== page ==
Workshop organization 101
[I originally published this post on the Amaral Lab Site]
Last March I was program chair for CompleNet2013 after attending as a speaker the previous year. I thought that my experience might help others understand what are the different organization roles, and also how the whole process looks like behind the scenes.
The general chair is the visible head of the workshop. He/she will welcomes everyone before the opening talk on the first day and gives the final remarks; this is generally the only thing that people will remember in terms of the workshop organizers. In my experience, he/she doesn't necessarily have more power of decision than the rest of the organizers. This person is usually a local professor, because this role entails finding the location for the workshop, arranging the hotel for the attendees and the catering, finding funding from sponsors, etc.
The local organizer helps with these matters too, paying special attention to the social events and the schedule. The poster chair organizes the poster session: from setting the physical location and timing, grouping works according to topics, and editing the book of abstracts, if any.
As I mentioned before, my role was program chair. The program chairs are in charge of compiling a list of potential invited/keynote speakers (these differ from regular speakers in two key aspects: theirs talks are way longer, are not evaluated by reviewers, and also get all their expenses covered). As a program chair, this means that I had a lot of power to bring to the workshop whoever I thought was worth it, basically offering free trips somewhere to colleagues and mentors. Nonetheless, this is a little bit like compiling the guest list for your birthday party when you are in high school: you can try to invite the cool people, but they are likely to accept only if you have an existing relationship with them.
The program chairs also select the program committee members (who review the works submitted to the workshop, decide whether these are fitted or not, and whether they deserve a poster or a talk). Usually, several program committee members evaluate each work, assigning an average score. Ideally, this works by the same principle of peer-reviewed journals. That is to say, under the assumptions that people will judge the merits of the works on scientific grounds only, and also will give an expert opinion or else refuse the assignment. But we are all too familiar with how peer-reviewed actually works.
Lastly, we have the steering committee. The existence of this role escaped me until I became a workshop organizer myself (because they don't usually address the attendees directly). But these happy people are the real power lurking in the shadows, calling the shots on many issues, and organizing the organizers. They care about publicizing the event before the rest of the team is assembled, and if possible, score some big speakers and funding to get things going.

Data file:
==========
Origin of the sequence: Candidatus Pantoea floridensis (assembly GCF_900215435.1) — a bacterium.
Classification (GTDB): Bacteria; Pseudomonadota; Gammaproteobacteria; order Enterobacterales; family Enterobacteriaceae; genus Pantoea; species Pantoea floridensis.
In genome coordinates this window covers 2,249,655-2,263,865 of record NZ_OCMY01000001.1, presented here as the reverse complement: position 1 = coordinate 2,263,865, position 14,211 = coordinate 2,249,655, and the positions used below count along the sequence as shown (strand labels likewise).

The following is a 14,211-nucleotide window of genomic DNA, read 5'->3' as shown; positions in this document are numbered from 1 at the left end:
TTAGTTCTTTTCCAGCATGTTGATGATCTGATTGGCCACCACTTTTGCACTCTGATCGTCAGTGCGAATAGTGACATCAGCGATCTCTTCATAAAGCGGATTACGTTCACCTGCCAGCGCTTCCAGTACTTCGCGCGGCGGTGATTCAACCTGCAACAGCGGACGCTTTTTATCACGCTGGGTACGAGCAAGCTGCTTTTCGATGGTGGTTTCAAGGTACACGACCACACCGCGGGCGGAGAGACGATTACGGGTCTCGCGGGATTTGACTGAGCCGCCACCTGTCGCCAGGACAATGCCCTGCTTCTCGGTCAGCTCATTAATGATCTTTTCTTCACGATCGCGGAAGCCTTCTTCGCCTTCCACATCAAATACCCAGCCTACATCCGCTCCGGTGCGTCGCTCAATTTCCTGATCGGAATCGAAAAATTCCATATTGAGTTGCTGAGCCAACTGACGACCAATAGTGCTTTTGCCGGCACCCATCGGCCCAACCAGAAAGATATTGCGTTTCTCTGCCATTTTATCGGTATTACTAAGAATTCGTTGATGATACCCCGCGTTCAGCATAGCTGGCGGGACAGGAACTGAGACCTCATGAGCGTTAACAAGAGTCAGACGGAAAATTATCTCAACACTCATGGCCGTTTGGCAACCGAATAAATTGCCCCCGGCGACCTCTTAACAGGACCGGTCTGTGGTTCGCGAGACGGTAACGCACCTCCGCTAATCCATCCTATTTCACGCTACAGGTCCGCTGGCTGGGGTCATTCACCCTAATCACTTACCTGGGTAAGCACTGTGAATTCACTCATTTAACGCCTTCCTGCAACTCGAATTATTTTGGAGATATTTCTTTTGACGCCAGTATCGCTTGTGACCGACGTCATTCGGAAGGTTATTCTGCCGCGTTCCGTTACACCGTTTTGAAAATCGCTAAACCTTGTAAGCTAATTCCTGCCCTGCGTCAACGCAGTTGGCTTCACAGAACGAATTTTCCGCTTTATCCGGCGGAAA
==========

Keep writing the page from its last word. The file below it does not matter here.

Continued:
The organizing roles are handed out one year in advance, and regarding the time-line as a program member, that is also when you need to start inviting people to be program committee members, taking into account that you will need to recruit 2 or 3 times more reviewers than actual participants. This means that you annoy all your friends and acquaintances working in your same field, and make them give away their time and expertise for free.
Once you finally get to it, the call for papers is the debutante ball for the workshop: you put it out there in the world, which means that you tell your professional contacts, post the organizers websites (along with conference wiki pages), and get the workshop web page ready for visitors.
When you meet the submission deadline (or the third extended one more like it), you get all the submissions. Then you need to coordinate the efforts of the reviewers, and once they have done their part, notify the authors. Inevitably, this entails hearing their complains about getting a poster instead of a talk. If the workshop is also publishing a Proceedings, there will be an additional deadline and a bunch of format specifications dictated by the publishing company for the papers that will be included. Then, you open the registration period that remains open almost until it is time for the workshop to start. Finally, during the workshop, you have to introduce the invited and keynote speakers and moderate the questions afterwards, but worst of all, you have to show up to all the talks. In theory.
Overall, the experience was very interesting and fulfilling for me. I especially enjoyed being part of a collective effort to put together the event. Also it was a great opportunity for networking, walking around the workshop talking to people like I was _someone_.
It was a little overwhelming at times, especially around deadlines when I had to push people around so we all would be ready on time. On the other hand, it was really frustrating at times, when there were tons of emails flying back and forth among the organizers and some people were obviously not keeping up, which forced some others to repeat themselves or duplicate efforts. Finally, I would say that I didn't enjoy the power of making decisions nearly as much as the power of inviting friends to the event.
Overall, I guess I did a pretty decent job, since I got asked to be program chair again for the next edition. Expect my invitation to be a reviewer shortly.